authority for the statement and he ha
dashed off the records of sis well
known fighters to back It up. The
card "ill be staged In the Oregon
theater, Pcijdlcton, Saturday night,
. Two 10-round events and an 8-round
curtain raiser are lined ut. The main
event will see Neal Allison, champion
welterweight of the middle west,
matched against Frankio Murphy,
Denver boxer who has been a Portland
favorite for the past year. The other
10-roundH will be milled by Johnny
Plske, of Hock Island, and Frankle
Regan, of Denver. These boys nre
classed as the hardest hitting pair oi
130 pounders o nth coast.
Earl Xewuulst, of Pendleton, light
heavyweight, will go 8 rounds with
young Dempsey, who is coming from
Portland. Newquist, while in the
navy was champion of his squadron
and licked men 15 pounds heavier than
he. Dempsey was named by the
heavyweight champ himself when the'
boy cast about for a good ring pseu
donym. "Every man a top-noteher and every
bout the same" was Dolph's declara
tion today. "That bout between Mur
phy and Allison will be worth going
miles to see," Dolph said. "We have
never fooled the local fans on a card
yet and this one will surpass the .for
mer ones.'1 ,
Murphy nnd Fiske both boxed be
fore Pendleton audiences last July.
The former beat Harry Casey in 10
rounds and the latter drew with Buddy
Stevens in eight, rounds. Moth men
made good nnd were signed on the
strength of their showing here.
Newquist Is on a farm near here and
has been doing road work for several
days. He is declared to be In the pin
of condition. Ho Is nnvlons to nut mi
est reconstructive medicine that ever1
went over their counters. Get a 1 .00 J
box today and prove it In your own
the gloves and he asked Dolph to gctj
the "toughest bird", lu his weight, foi
him. Young Dempsey was recom
mended by Frank Kendall, of the Mil
waukic Sporting Club, In Portland.
Through the courtesy of Itev. J. T.
Laltose, pastor of the Nazarcne
church, the legion was able to get th
Oregon theater for the match. . The
church had the theater leased for that
right but agreed to allow the legion
the use of it for its card. Two hundred
ringside seats will be Installed on the
stage for the event.
Tickets for the card are to be placed
on sale Saturday morning at 10 o'clock
at the Cosy Hllliard Purlors and the
Charles Co. The legion has a smaller
house, a smaller price nYd fewer
"v'nrts on the card ijut Dolph declares
that the q.uality.has not been cut one
iota. The legion presented high class
and expensive -cards before and lost
monev but In tie coming event they
hope to give as much quality and a I
little less quantity, and, with the sup
port of the fans, come out at least
MMIHim HttO IHM.IM MHM
REGULAR WEDNESDAY NIGHT
COME AND YOUR FRIENDS
! 1H SCHOOL NOTES
Seniors Must Have Pictures by Feb.
10. Senior pictures for the annual
must be in by Feb. 10 or they will be
too late to be placed In the year book.
Members of the graduating class must
make appointments for their pictures
this week. Aline Studio, on East Alta
street, has contracted for the work of
the annual and all pictures will be
made by them. M. Aune was official
photographer for a Iais Angeles high
school publication while he was In that
Play Cast to Ilo Given Banquet The
s-enior class last evening decided to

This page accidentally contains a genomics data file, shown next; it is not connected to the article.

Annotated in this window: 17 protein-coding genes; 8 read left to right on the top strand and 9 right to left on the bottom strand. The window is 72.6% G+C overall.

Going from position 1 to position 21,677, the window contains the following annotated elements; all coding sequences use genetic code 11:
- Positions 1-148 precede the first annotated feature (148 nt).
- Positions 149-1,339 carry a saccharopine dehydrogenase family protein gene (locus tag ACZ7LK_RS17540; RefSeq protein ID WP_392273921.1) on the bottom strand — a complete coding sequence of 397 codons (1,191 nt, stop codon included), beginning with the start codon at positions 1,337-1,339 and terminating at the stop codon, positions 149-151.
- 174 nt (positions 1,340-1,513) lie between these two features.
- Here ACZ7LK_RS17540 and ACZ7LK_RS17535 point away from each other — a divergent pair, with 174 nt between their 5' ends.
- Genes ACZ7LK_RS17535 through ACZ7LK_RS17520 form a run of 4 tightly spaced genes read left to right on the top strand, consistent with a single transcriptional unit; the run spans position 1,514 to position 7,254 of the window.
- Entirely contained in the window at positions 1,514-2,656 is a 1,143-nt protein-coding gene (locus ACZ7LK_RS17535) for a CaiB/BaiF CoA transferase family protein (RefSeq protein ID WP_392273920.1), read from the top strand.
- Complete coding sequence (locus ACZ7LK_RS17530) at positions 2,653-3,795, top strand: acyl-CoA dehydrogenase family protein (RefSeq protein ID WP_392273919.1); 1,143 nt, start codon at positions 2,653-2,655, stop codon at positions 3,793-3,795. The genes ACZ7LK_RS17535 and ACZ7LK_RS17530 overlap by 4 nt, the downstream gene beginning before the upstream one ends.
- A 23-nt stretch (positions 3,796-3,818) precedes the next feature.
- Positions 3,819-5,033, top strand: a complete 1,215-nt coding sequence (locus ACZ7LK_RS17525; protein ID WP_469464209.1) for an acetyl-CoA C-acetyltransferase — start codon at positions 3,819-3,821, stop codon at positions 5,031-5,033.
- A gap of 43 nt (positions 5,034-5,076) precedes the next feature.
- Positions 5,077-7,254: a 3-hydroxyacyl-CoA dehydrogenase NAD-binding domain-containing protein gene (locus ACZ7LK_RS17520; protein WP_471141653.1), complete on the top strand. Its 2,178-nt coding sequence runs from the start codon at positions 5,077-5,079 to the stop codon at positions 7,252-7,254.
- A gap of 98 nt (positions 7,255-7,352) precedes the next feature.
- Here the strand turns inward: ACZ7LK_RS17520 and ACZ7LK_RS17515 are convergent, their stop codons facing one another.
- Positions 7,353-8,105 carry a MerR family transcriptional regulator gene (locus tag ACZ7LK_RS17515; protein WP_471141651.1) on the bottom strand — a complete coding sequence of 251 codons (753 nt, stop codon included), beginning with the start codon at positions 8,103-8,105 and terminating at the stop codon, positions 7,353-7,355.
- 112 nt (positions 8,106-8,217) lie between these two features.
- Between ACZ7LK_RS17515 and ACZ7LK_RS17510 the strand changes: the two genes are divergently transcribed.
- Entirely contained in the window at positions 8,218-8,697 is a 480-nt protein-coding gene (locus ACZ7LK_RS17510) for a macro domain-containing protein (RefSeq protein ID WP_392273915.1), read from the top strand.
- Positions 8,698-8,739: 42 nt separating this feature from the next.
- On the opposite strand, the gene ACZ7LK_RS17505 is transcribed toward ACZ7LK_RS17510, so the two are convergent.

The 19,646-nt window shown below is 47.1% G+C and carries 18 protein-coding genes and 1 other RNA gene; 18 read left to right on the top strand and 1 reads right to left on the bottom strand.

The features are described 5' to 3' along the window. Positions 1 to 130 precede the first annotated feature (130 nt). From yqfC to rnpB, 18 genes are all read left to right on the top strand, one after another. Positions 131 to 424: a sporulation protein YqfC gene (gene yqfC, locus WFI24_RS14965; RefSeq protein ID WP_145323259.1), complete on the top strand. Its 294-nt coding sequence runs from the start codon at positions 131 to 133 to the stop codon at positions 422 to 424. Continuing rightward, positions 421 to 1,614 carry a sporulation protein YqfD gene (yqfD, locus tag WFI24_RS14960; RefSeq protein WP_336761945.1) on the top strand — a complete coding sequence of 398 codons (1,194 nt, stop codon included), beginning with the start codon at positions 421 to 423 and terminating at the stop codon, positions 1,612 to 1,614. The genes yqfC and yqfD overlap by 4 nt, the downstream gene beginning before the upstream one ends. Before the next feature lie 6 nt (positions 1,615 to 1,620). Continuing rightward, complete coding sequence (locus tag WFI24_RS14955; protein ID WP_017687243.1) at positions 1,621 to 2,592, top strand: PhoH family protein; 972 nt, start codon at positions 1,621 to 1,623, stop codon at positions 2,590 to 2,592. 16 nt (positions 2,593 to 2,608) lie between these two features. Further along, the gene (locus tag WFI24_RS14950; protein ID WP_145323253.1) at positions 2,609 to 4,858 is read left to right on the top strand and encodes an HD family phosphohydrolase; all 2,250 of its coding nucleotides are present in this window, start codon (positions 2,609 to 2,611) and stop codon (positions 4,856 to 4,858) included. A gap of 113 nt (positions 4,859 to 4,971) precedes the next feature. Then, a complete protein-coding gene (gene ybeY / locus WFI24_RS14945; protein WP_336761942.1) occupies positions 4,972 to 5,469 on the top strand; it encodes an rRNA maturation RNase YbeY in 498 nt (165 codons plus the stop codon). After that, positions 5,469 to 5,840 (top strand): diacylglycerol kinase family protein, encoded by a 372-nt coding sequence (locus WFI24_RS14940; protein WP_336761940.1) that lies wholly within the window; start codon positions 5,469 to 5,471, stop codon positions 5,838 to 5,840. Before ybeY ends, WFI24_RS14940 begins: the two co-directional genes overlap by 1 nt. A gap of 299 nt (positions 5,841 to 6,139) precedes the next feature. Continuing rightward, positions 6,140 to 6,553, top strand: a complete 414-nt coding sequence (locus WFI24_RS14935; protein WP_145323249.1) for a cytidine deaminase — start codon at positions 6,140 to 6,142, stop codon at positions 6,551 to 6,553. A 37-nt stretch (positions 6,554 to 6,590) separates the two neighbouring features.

give members of the senior play a
banuet in appreciation of their work.
The play netted the class more than
$200. Donald Woodworth. business
manager, Is in charge and the event
is set for tomorrow evening. It Is to
be given in honor of Miss Laura P.oss
who coached the play. Those who will
be honor guests, besides Miss Uoss, are
Miss Kosche, and Miss Flegel of the
faculty, Miss Genevieve Phelps, Miss
Alberta McMonies, Miss Mary D. Chls
holm. Miss Blossom Wilson. Donald
Woodworth, lien Smith. Perry Davis,
Ivan Houser John Simpson, Sam
Oliver, John Henderson. Gilbert
Struve, David Swanson, Harold Goc
decke and Ellis Simpson. Mr. Simp
son Is not a senior but he served as
Texas Will Be Rookies1 Paradise!
Do You Know?
Time of plowing is one of the greatest factors influenc
ing yield. According to experiments made at the Moro
and Pullman Experimental Stations, ten bushels less yield
per acre can be expected from land plowed June first than
from land plowed before the first of April. After May
first yield decreases about two bushels for each week of
Plow Makers for the World
A PLOW ESPECIALLY ADAPTED TO SOIL CONDI
TIONS IN UMATILLA COUNTY.
SEE THE NO. 1SB GANGS WITH OLIVER TRACTOR
HITCH NOW ON DISPLAY
Sturgis & Storie
Sf ' ' I JsoeS aim
L Ii Outlaw J
I ME Btraoro
i A THIS yf
f PAlO A WL MB BU5T' I V
I . - PIRATfeS f
iiXn nr.,' I
j S?K j
msoK - mm
GIANTS-Jln aWfJBp V'
"w i t'M- t. t U
Dixie' Ho' But mostlv Togas. The fag-erti sf Febnury and the first week of March will
And nil the U major league bail clubs making tracks for spring traininj camps. Texas gets seven of
Ithem. Louisiana four. Arkansas and Fl.i.Idi two eacli and California oue. Hap (hows her- Uio
clubs will be dlstj jbnted, Uurlnp tlie iraluiu season., - -
x Genuine U. S. Army Goods
Stan In at once, we will hesiii srll'ng Roods. You haro heard
a lot aliont IwonstriMttii price. Well, just paste this price lint
In jronr list, but do not waste any time p-tiinfi your sliaro of
these barpains as tliey annot last lnc at these priees.
U. S. Army New Underwear, Wool Shirts and Draw
ers, until now sold for $2.23. New price $1.50
U S Army Kec'l O D. Breeches, were $3.75 now $3.00
U. S. Army Hip Rubber Boots, were $6.50, now $2.50
U. S Army O D Blankers, new $5.65
U. S. Army Rec'l Wrap Leggings were $1.50, now 75c
U. S. Armv Officers Raincoats, were $15, now $9.00
U S. Armv O. D Shirts, reissue, were $4.65, now $3.55
U. S Army O. D. Shirts. Rec'l, were $3.00 now $2.00
U. S. Army O. D. Wool Trousers, new, were $6.50,
Itenunihor, tln alone are all (tcnuino Surplus Army Good.
The prices speak for themselves and yon know wo have no shod.
are also making oirre-'pondlna; reductions in all commer
CCT IT AT T1IK ARMY STOItr?
M & HAVY SALES CO.
546 Main St Thone 861